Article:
Tension and animosity are driving a wedge between local organized labor groups right now.

Unions and other organized labor groups are a lot like other interest groups – sometimes they agree with one another, sometimes they don’t.

When they are united, though – either behind a candidate or a proposed policy – they can wield a lot of power, which is why the recent leadership shakeup at the Labor Council is making such big waves in San Diego politics.

In this week’s San Diego Explained, NBC 7’s Monica Dean and Voice of San Diego’s Scott Lewis lift the curtain on the current battle for the heart of organized labor.

Correction: An earlier version of this post included a photo of former local labor leader German Ramirez and misidentified him as Mickey Kasparian.

    This article relates to: Corrections, News, San Diego Explained

    Written by Kinsee Morlan

    Kinsee Morlan is the Engagement Editor at Voice of San Diego and author of the Culture Report. Contact her directly at kinsee.morlan@voiceofsandiego.org. Follow her on Facebook or Twitter. Subscribe to her podcast.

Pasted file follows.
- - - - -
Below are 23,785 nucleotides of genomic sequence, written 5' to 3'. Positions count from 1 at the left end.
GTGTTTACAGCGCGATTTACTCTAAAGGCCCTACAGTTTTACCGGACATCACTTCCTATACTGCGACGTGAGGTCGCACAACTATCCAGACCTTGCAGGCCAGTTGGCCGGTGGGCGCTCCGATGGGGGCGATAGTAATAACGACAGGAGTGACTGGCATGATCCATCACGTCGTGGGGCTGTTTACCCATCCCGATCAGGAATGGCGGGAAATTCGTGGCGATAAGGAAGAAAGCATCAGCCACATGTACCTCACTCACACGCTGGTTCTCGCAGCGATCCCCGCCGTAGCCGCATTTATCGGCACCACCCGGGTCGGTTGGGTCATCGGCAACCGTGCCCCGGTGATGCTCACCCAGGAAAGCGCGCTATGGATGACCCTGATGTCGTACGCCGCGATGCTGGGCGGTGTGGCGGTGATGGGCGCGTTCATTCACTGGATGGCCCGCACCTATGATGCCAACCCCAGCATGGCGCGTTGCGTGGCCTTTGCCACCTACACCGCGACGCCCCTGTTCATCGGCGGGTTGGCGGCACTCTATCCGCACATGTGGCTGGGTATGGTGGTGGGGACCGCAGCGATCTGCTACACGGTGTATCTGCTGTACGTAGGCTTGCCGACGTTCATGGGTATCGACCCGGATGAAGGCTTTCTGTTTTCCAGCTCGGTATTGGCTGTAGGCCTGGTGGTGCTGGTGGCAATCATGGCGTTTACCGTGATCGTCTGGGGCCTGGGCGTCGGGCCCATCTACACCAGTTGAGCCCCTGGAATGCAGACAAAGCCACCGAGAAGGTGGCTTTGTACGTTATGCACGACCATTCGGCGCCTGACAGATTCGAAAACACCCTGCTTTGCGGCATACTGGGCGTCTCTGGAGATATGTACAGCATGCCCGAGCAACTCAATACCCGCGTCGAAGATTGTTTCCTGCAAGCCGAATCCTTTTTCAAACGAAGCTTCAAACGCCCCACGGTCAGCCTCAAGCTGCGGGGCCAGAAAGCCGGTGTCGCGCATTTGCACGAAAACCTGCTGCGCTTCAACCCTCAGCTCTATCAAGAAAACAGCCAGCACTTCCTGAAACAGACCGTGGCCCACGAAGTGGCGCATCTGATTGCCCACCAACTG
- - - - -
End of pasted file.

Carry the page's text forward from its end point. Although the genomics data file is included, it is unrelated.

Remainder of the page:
Bruce Higgins
    Bruce Higgins subscriber

    Unfortunately I have seen this many times before in my 40+ year career.  Unions treat their own people worse than any company would dare.  Try going to a union hall and asking to see the books for your union.  Don't disagree too loudly at a hall meeting, and god help you if you try to cross a picket line because you have to feed your family.

    It is little wonder that union membership is below 10% everywhere except government, and that when people are given a free choice ( which does not happen in California) they overwhelmingly vote with their feet and leave unions.